One of the hallmarks of any great team is the motivation and inspiration level of its people. When teammates are motivated to do the work, both collaboratively and individually, and inspired to see it through when things get hard, they outperform even the highest of expectations.
But when it comes to motivating individuals and teams, many leaders assume they need a great deal of power to make changes to the whole organization. Yes, if you’re a senior leader you can change the incentive compensation system or annual performance review. And yes, if you’re a small business owner you can change a lot of things.
But that doesn’t mean that, if you’re not, you don’t have any options when it comes to motivation. There are a few key levers that leaders at any level can use to help their team get more inspired to do the work they’re tasked with doing every single day, and even help them expand their job into one that is more purposeful, more motivating and more engaging. And this will have a spillover effect in keeping the whole team motivated. It might even make you a little more motivated to lead that team.
So, in this article we’ll examine what you can do at any level of the organization to keep your team inspired and motivated.
The first action you can take is to provide autonomy. Giving employees and the whole team some autonomy in how they do the job will have a powerful influence on their motivation. You might not be able to change what they’re called upon to do every single day, but you can give a lot more freedom than you think in terms of how they do the job.
And we’ve known about the motivating power of autonomy for a long time. Decades ago, Richard Ryan and Edward Deci conducted a series of different studies that laid the foundation of what they called Self-Determination Theory. The basis of Self-Determination Theory is the idea that people are more motivated to do work when they can determine for themselveswhat work they’re going to do. But the organizational world largely ignored Self-Determination Theory for a long time. It wasn’t until Daniel Pink published the book Drive that many people had even been exposed to Self-Determination Theory. Pink popularized the idea that autonomy was a huge motivating factor.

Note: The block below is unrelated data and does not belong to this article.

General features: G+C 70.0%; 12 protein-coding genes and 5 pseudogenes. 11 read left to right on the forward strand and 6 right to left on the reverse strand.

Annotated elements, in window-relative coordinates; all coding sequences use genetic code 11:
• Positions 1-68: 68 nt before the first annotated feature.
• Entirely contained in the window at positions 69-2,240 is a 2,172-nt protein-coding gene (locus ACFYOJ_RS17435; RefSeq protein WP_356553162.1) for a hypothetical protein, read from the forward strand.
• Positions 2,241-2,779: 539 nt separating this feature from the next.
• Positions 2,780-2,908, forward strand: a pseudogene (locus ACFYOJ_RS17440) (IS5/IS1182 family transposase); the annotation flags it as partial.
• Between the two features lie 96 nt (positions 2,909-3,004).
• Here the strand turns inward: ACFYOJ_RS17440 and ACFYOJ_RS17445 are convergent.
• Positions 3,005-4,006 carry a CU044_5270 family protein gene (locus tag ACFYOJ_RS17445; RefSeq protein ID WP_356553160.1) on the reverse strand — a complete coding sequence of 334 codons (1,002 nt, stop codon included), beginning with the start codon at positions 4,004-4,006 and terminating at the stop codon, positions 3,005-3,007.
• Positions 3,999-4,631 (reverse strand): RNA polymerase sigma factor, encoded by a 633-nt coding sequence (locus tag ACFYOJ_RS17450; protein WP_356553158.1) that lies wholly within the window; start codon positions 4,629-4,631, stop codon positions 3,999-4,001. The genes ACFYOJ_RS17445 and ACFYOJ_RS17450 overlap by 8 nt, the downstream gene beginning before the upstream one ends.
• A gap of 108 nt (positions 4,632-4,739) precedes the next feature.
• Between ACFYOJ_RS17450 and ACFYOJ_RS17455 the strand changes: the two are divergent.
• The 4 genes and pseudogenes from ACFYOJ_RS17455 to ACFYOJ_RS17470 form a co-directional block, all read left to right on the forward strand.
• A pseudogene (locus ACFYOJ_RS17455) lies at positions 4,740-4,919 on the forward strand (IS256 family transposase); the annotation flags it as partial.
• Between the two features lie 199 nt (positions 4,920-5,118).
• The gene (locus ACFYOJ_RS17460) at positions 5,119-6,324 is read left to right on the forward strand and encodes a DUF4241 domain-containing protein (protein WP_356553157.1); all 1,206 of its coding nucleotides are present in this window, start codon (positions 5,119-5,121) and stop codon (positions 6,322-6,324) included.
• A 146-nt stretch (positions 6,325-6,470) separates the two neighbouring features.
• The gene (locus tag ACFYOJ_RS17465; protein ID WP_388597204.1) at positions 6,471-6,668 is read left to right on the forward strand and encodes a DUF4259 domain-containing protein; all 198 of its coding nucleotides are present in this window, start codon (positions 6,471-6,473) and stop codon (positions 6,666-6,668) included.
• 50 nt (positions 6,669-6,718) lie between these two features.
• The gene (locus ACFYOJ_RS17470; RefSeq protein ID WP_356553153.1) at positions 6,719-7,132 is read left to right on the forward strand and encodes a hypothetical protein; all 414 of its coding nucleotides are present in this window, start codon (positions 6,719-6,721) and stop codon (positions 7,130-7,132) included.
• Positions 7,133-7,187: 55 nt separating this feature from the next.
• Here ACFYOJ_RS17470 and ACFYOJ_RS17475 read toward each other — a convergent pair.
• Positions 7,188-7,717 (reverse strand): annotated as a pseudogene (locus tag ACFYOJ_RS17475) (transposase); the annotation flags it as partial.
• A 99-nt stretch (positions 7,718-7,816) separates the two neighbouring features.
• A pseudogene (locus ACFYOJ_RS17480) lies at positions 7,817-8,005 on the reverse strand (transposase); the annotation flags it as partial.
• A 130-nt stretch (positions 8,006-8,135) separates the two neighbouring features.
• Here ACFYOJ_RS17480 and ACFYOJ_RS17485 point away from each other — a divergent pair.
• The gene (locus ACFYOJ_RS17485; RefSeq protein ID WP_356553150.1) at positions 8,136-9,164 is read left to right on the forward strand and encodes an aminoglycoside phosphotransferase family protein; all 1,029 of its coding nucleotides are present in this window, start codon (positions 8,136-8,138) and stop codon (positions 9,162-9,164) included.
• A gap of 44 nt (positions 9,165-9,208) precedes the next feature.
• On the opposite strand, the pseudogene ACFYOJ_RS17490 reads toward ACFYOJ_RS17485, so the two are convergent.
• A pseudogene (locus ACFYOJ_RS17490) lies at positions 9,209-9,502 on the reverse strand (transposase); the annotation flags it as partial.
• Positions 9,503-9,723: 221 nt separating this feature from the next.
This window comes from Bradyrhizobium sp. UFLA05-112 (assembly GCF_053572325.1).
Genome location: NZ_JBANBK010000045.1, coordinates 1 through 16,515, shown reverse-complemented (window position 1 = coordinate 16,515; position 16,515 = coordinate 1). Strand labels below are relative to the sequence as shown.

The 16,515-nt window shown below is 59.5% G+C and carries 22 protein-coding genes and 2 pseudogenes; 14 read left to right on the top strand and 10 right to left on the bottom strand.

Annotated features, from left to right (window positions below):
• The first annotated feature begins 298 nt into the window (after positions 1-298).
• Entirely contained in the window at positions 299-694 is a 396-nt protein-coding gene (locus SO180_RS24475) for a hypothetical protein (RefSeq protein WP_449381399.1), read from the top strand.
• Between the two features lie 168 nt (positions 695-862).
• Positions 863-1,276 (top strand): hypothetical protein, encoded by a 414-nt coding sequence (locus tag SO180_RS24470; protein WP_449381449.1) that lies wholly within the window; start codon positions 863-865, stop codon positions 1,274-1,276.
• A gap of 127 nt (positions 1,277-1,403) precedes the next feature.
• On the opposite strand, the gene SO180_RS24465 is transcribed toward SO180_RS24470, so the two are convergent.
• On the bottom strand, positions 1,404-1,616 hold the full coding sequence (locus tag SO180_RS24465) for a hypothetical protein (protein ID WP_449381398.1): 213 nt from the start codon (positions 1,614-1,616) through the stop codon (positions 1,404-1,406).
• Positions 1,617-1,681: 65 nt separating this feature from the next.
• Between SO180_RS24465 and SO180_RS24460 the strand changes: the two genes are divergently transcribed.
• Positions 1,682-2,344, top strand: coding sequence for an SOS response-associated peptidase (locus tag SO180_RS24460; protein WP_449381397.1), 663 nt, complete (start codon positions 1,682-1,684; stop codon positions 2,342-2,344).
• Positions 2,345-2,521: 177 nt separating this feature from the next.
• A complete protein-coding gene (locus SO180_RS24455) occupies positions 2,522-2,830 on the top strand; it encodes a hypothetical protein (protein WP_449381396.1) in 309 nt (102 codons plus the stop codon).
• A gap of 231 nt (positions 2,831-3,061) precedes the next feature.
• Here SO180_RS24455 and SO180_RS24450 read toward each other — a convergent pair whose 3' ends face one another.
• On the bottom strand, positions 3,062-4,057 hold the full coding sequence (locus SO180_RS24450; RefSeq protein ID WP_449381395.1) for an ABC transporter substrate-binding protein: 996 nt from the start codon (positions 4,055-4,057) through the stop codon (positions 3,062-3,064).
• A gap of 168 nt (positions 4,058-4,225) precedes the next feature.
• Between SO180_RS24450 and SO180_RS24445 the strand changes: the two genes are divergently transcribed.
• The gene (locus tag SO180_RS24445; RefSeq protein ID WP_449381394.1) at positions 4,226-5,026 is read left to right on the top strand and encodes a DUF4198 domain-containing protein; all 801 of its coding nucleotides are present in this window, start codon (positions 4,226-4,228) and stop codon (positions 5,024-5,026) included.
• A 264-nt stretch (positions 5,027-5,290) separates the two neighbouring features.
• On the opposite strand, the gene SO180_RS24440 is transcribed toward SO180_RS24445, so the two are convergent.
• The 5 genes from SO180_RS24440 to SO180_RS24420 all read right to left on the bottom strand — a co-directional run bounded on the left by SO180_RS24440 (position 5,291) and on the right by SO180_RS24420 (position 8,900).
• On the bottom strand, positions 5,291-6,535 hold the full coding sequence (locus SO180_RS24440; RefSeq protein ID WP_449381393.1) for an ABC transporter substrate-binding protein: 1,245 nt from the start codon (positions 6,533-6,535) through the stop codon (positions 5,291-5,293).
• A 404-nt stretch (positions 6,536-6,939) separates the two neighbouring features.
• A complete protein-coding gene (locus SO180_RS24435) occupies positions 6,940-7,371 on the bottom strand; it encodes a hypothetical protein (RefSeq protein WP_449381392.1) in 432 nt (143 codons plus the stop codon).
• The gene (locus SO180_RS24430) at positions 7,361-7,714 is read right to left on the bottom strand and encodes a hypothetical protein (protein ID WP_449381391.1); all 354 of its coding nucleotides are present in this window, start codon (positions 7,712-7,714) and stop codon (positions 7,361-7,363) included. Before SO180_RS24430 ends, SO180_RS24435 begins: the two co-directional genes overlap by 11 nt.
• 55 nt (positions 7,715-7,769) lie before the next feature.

So, what does autonomy mean?
Autonomy quite simply means that you’re giving your people some say over how they do the work, when they do the work, who they need to partner with, or whatever else the given dynamics of the team and the task at hand might call for. A lot of performance review literature still assumes it’s a manager’s job to determine every aspect of an employee’s job. That’s a holdover from Frederick Taylor and Scientific Management, a theory more attuned to managing factories than the creative problem solving that knowledge work calls for.
In today’s economy, the job of a great leader, is to collaboratively determine the objectives for the individual and the team, but then to let the team or individuals determine how we’re going to hit those objectives. And no matter what level of leader you are, it turns out that you have a lot more autonomy to give them than you probably think. It just takes a little bit of trust. And we’ve done videos on how to build trust as a team, as well. But if you begin to trust your people, you’ll be able to give them more autonomy. Or better, give them autonomy first, and let them see how much you trust them.
The second action you can take to motivate individuals and teams is to provide feedback. Not only on how they’re doing with their assigned tasks, but feedback on where they are in the process. Are they making progress on the task?